He asked Flanagan, “Does the Department have any idea how many people worldwide have an Irish passport,” and “what are the eligibility levels?”
He said, “I remember asking the former Deputy Gilmore when he was Minister, the very same question and he could not give me an answer. Does the Department actually know?”
However, it looks from the Dail record that Flanagan as the current Minister responsible for the Passport Office was apparently unable to get any closer than that “there are millions of Irish passport holders worldwide.” He also failed to specify the application requirement for the acquisition of an Irish passport.
So, is the Passport Office is throwing out passports without keeping any record of the number or the persons to whom they are being handed over? If not, why then has Flanagan – and seemingly before him, Gilmore – failed to provide the details?
Lowly paid Community Employment jobs to lessen widespread North West unemployment figure.
Sligo News File Online
Local Fine Gael TD Tony McLoughlin is welcoming a change in the Community Employment schemes.
The Social Welfare funded projects are designed to help the country’s army of unemployed and disadvantaged people to get back to work.
However, jobs available under the schemes are only part-time and temporary placements based within local communities.
McLoughlin notes what he says is Central Statistics data showing that, since 2012, the Live Register has dropped by 30.8% in Sligo and 36.8% in Leitrim.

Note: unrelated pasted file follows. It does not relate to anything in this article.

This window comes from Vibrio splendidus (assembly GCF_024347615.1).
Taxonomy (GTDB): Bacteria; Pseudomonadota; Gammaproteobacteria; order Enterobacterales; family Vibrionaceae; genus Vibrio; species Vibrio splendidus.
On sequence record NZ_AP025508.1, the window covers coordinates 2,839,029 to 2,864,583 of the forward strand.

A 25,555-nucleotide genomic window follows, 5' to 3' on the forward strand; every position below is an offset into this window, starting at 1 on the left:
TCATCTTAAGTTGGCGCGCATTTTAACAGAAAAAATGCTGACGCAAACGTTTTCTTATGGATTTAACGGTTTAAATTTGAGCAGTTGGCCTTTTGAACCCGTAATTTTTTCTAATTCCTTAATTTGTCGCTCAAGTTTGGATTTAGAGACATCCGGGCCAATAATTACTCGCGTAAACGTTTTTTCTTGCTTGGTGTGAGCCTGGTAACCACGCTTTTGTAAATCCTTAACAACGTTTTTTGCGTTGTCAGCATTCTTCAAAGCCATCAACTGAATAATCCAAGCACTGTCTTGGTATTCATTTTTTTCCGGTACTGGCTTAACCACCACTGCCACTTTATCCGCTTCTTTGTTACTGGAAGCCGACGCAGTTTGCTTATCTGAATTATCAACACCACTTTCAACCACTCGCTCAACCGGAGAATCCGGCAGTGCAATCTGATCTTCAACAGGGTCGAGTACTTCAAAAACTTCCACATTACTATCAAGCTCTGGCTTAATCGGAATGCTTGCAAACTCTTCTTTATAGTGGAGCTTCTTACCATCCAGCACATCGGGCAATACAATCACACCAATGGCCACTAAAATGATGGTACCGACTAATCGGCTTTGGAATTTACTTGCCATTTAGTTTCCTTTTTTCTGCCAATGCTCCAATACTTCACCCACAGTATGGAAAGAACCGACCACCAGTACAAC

This of course does not show the level of unemployment in the region.
The Central Statistics Office states that Live Register is used for no more than to provide a monthly series of the numbers of people registering for Jobseekers Benefit or Jobseekers Allowance or for various other statutory entitlements at local offices of the Department of Social Protection.
“It is not designed to measure unemployment.” The Register “includes part-time workers (those who work up to three days per week), seasonal and casual workers entitled to Jobseekers Benefit and Jobseekers Allowance.”
Community Employment Schemes, which cost millions of euros, are essentially lowly paid occupations where unemployed are taken on to carry out local services on the cheap.
And, now, the sensation of the year. Sligo County Council has reportedly announced a spectacular turnaround in its financial performance.
According to CEO, Ciaran Hayes the authority has converted what was a €23 million deficit over a seven year period into a €2.8 million surplus between 2015 and 2016. Fantastic! Whoops of delight from councillors!
And the formula for the extraordinary transformation from ‘basket case’ council to vibrant service provider? A reduction in staff levels and other severe cost cutting, says Hayes.
First Government sponsored self-injecting drugs centre due to open soon.
Health professionals to assist or guide in use of banned narcotics.
Sligo News File Online.
The State could soon be assisting people to consume cocaine and other banned drugs purchased from illegal street dealers.
Plans for the creation of self-injecting facilities are contained in a Cabinet supported Bill currently being piloted through the Dail.
Under the proposed legislation, addicts and others will be able to buy banned substances from illegal drug pushers without fear of prosecution for consumption in centres to be licensed and staffed by the State. Health professionals will be on hand to assist or guide addicts in the use of the narcotics.